oral hygiene

“When should my child visit for an orthodontic consultation?”

April 16, 2012

Great question! Braces were originally considered to be best appropriate for teens. But these days, kids as old as seven are beginning their orthodontic treatment. Because preadolescent kids are typically not self-conscious, our friends at the American Association of Orthodontists suggest it could be a good idea to start early.

Experts, however, say it depends on the treatment required. Some children who get braces at an early age end up in a second phase of treatment, and end up having braces well into their teenage years despite starting young.

Most orthodontic treatment begins between ages nine and 14, and the folks at AAO estimate most orthodontic treatment lasts from one to three years, with two years being the average. It’s important, however, that children be screened no later than age seven for us to assess what the best age for treatment is.

We hope this helps! Please give us a call if you have any questions about your child’s treatment! See you soon!

April is Oral Cancer Awareness Month, from Dr. Cserna

April 2, 2012

Visiting your dentist during your orthodontic treatment with Dr. Cserna will not only help keep your teeth and mouth healthy while you have braces, but will also help keep the rest of your body healthy. The fact is, every hour of every day in the U.S., someone dies of oral cancer, which is the sixth-most common diagnosed form of the disease. The five-year survival rate is only 50 percent, and oral cancer is one of the few cancers whose survival rate has not improved. Since April is Oral Cancer Awareness Month, we would like to take this opportunity to remind all of our patients about the importance of maintaining good oral hygiene while you’re undergoing orthodontic treatment.

Your dentist is specifically trained to diagnose, treat, and prevent oral health problems. Please let us now if you have any questions about your oral health during your next adjustment appointment. Take care of your teeth!

You and rubber bands, from Dr. Cserna

March 19, 2012

Rubber bands, or elastics, can be an integral aspect of orthodontic care, so if Dr. Annette Cserna has prescribed elastics as a part of your treatment, it’s important to follow the directions fully. Elastics help to align your bite or cause teeth to move in different directions and straighten more quickly. Dr. Cserna will instruct you how to hook one end to an upper bracket and the other end to a lower bracket so the rubber band goes vertically or diagonally from one bracket to another. The tension of the rubber band produces pressure on the bracket, which causes the teeth to move and straighten. This tension is also sufficient to correct an overbite or an under bite in the jaw.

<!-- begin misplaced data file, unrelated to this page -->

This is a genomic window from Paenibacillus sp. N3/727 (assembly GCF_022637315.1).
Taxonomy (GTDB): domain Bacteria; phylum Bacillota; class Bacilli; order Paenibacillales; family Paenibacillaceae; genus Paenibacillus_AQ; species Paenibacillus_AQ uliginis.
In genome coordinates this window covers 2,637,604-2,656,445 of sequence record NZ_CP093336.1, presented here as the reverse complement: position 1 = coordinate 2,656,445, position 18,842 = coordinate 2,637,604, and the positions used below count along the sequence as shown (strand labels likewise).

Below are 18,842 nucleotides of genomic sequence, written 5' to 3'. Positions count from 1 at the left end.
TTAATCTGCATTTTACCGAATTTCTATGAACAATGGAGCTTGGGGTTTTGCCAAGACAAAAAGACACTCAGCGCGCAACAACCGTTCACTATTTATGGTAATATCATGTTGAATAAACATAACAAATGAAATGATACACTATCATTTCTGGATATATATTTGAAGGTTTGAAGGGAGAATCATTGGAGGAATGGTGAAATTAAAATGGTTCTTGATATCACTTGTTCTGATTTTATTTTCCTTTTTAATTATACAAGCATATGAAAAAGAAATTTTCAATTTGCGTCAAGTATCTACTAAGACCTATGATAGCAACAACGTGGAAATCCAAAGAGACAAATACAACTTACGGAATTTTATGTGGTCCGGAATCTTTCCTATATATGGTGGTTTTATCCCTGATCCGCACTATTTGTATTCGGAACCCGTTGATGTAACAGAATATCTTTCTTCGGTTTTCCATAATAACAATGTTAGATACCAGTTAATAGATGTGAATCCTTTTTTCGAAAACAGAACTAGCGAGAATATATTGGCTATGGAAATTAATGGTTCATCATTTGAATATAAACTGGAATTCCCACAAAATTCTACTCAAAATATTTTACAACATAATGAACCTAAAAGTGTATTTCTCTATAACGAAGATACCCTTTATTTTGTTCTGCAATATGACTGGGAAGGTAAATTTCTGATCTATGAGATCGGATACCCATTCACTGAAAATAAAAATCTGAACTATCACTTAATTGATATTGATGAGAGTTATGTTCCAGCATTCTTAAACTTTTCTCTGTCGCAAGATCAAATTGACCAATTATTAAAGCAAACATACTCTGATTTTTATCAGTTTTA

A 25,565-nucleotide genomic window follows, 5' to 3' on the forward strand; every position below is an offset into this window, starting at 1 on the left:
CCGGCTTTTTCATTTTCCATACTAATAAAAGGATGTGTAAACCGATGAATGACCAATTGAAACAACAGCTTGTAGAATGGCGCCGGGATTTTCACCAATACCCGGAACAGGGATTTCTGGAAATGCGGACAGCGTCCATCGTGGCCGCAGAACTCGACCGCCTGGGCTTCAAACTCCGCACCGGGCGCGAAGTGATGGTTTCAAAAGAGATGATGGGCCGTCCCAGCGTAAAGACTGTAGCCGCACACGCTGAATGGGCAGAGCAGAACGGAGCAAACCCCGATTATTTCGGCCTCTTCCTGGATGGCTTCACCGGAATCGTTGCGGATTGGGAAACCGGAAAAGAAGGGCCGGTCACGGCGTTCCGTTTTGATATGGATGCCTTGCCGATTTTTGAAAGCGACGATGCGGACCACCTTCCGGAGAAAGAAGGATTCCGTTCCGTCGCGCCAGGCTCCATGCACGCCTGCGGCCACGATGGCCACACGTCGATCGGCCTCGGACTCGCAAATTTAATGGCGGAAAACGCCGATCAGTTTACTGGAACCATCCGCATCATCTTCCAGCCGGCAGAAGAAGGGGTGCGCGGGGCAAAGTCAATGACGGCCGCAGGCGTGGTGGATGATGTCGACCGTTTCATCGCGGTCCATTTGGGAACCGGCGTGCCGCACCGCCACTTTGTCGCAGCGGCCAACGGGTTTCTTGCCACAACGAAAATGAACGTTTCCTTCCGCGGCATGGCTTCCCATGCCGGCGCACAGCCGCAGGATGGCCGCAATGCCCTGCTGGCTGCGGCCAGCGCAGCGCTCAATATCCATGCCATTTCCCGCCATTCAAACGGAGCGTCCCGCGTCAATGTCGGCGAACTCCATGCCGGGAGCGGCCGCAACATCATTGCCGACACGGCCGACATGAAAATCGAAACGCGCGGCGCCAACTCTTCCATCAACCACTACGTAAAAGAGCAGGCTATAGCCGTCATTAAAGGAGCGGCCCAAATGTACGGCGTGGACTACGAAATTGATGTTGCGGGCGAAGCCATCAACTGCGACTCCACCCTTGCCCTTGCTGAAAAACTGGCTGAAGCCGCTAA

If rubber bands are a part of your treatment plan, there are a few things to keep in mind. With rubber bands, you won’t be able to open your mouth fully, so they will have to be removed when you eat and reapplied after meal time. Many times, rubber bands are only needed at night, so you won’t need to worry about eating with them. Also, if you try to open your mouth too wide, your rubber bands might snap – so be careful!

Failure to wear your elastics full time or as instructed can lengthen your treatment time and may make it more difficult to achieve an optimal result. But don’t worry; your time in elastics will be well worth it when you see your beautiful, new smile.

Ask Dr. Cserna: “What causes crooked teeth?”

March 14, 2012

There are several reasons why some people’s teeth grow in crooked, overlapping, or twisted. Some people’s mouths are too small for their teeth, which crowds the teeth and causes them to shift. In other cases, a person’s upper and lower jaws aren’t the same size or are malformed. Most often, crooked teeth are inherited traits just as the color of your eyes or hair. Other causes of crooked teeth are early loss of baby or adult teeth, undue pressure on the teeth and gums, misalignment of jaw after facial injury, or common oral health problems in children such as thumb sucking, tongue thrusting, or prolonged use of a bottle or pacifier.

Having crooked teeth isn’t just a cosmetic issue; it can lead to serious health problems as well. Crooked teeth can:

• interfere with proper chewing
• make keeping teeth clean more of a challenge, increasing the risk of tooth decay, cavities, and gingivitis
• strain the teeth, jaws, and muscles, increasing the risk of breaking a tooth

There are several orthodontic procedures that can help correct crooked teeth, and at Dr. Cserna’s orthodontic offices we have many services that we can customize to meet your needs, including traditional braces and Invisalign®, among others. We want you to be proud to show off your smile!